CONCLUSION:

This review by recognizing the clinical effectiveness of Sativex in spasticity management, opened a new opportunity for many patients with spasticity resistant to common antispastic drugs.”

https://www.ncbi.nlm.nih.gov/pubmed/29055461

http://www.msard-journal.com/article/S2211-0348(17)30148-7/fulltext

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Delta-9-tetrahydrocannabinol shows antispastic and analgesic effects in a single case double-blind trial.

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“A double-blind study was performed comparing 5 mg delta-9-tetrahydrocannabinol (THC) p.o., 50 mg codeine p.o., and placebo in a patient with spasticity and pain due to spinal cord injury. The three conditions were applied 18 times each in a randomized and balanced order. Delta-9-THC and codeine both had an analgesic effect in comparison with placebo. Only delta-9-THC showed a significant beneficial effect on spasticity. In the dosage of THC used no altered consciousness occurred.”

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Efficacy and safety of cannabinoid oromucosal spray for multiple sclerosis spasticity.

“The approval of 9-δ-tetrahydocannabinol and cannabidiol (THC:CBD) oromucosal spray (Sativex) for the management of treatment-resistant multiple sclerosis (MS) spasticity opened a new opportunity for many patients.

The aim of our study was to describe Sativex effectiveness and adverse events profile in a large population of Italian patients with MS in the daily practice setting.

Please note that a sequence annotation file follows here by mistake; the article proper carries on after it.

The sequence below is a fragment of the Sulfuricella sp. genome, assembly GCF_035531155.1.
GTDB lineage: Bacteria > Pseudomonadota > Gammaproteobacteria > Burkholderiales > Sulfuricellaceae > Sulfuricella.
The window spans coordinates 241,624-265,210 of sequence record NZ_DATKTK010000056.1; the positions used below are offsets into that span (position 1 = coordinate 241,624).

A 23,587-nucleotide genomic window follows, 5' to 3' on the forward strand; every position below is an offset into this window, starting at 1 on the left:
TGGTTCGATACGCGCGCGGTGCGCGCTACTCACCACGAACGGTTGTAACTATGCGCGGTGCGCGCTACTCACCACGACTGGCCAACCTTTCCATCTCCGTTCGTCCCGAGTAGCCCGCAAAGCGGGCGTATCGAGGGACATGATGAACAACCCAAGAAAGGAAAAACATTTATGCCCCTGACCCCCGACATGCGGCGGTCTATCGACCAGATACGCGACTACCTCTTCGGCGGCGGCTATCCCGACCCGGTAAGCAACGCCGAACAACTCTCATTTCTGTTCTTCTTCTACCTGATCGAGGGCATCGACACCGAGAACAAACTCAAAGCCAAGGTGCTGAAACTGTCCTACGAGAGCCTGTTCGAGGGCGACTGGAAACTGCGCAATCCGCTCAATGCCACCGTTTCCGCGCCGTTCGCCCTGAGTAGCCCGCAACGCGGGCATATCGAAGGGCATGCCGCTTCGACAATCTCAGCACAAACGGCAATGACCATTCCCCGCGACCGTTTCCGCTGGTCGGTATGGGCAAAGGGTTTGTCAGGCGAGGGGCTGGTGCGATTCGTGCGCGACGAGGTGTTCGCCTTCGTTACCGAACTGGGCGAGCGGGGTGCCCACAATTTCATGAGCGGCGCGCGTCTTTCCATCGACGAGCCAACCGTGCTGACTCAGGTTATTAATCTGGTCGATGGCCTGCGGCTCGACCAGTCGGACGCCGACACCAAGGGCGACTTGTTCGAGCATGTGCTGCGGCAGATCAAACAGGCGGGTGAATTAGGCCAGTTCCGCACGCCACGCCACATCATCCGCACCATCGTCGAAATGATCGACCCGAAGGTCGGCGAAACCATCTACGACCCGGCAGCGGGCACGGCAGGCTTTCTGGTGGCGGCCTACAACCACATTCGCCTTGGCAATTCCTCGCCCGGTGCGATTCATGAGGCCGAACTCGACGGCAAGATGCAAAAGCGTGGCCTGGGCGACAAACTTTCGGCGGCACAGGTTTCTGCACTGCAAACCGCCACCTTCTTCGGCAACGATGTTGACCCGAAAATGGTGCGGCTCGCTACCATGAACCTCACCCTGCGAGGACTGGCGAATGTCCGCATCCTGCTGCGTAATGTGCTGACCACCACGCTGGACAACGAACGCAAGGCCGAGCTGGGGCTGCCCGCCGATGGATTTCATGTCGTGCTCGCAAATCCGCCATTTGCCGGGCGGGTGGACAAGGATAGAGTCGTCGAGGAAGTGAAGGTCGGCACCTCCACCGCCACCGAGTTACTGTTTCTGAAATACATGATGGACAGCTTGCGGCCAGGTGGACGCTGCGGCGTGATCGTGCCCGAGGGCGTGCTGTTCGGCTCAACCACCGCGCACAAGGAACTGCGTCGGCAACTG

CONCLUSIONS:

Sativex can be a useful and safe option for patients with MS with moderate to severe spasticity resistant to common antispastic drugs.”

http://www.ncbi.nlm.nih.gov/pubmed/27160523

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Endocannabinoid system modulator use in everyday clinical practice in the UK and Spain.

“Spasticity is a disabling complication of multiple sclerosis. Some commonly used oral medications include baclofen, tizanidine, anticonvulsants and benzodiazepines, but their benefits are modest.

Sativex(®) (GW Pharmaceuticals PLC, Porton Down, UK; Laboratorios Almirall, SA, Barcelona, Spain) is a unique cannabinoid-based medicine with two main active ingredients; 9-δ-tetrahydrocannabinol, which acts mainly on cannabinoid 1 receptors in the CNS and plays a key role in the modulation of spasticity and spasms, and cannabidiol, which has different properties, including minimization of the psychoactivity associated with 9-δ-tetrahydrocannabinol. Sativex is indicated for symptomatic improvement in adult patients with moderate-to-severe multiple sclerosis-related spasticity who have not responded adequately to other first- or second-line antispasticity medications, and who demonstrate clinically significant improvement in spasticity-related symptoms during an initial trial of therapy.

Over the past couple of years, Sativex has been approved for use in a number of European countries and ongoing postmarketing studies are evaluating the possible risks associated with Sativex treatment by systematically collecting all suspected adverse reactions that occur in patients from the start of treatment. Interim data from the UK as well as Spanish Sativex safety registries confirm that clinical benefit is maintained over the longer term despite the expected trend for deterioration owing to disease progression.

 Even after more than 2 years of use, no new safety/tolerability signals have emerged with Sativex, including no evidence of driving impairment and no relevant incidence of falls or other adverse events of concern, such as psychiatric or nervous system events.

Sativex appears to be a well-tolerated and useful add-on therapy in patients who have not achieved an adequate response with traditional antispastic agents.”

http://www.ncbi.nlm.nih.gov/pubmed/23369054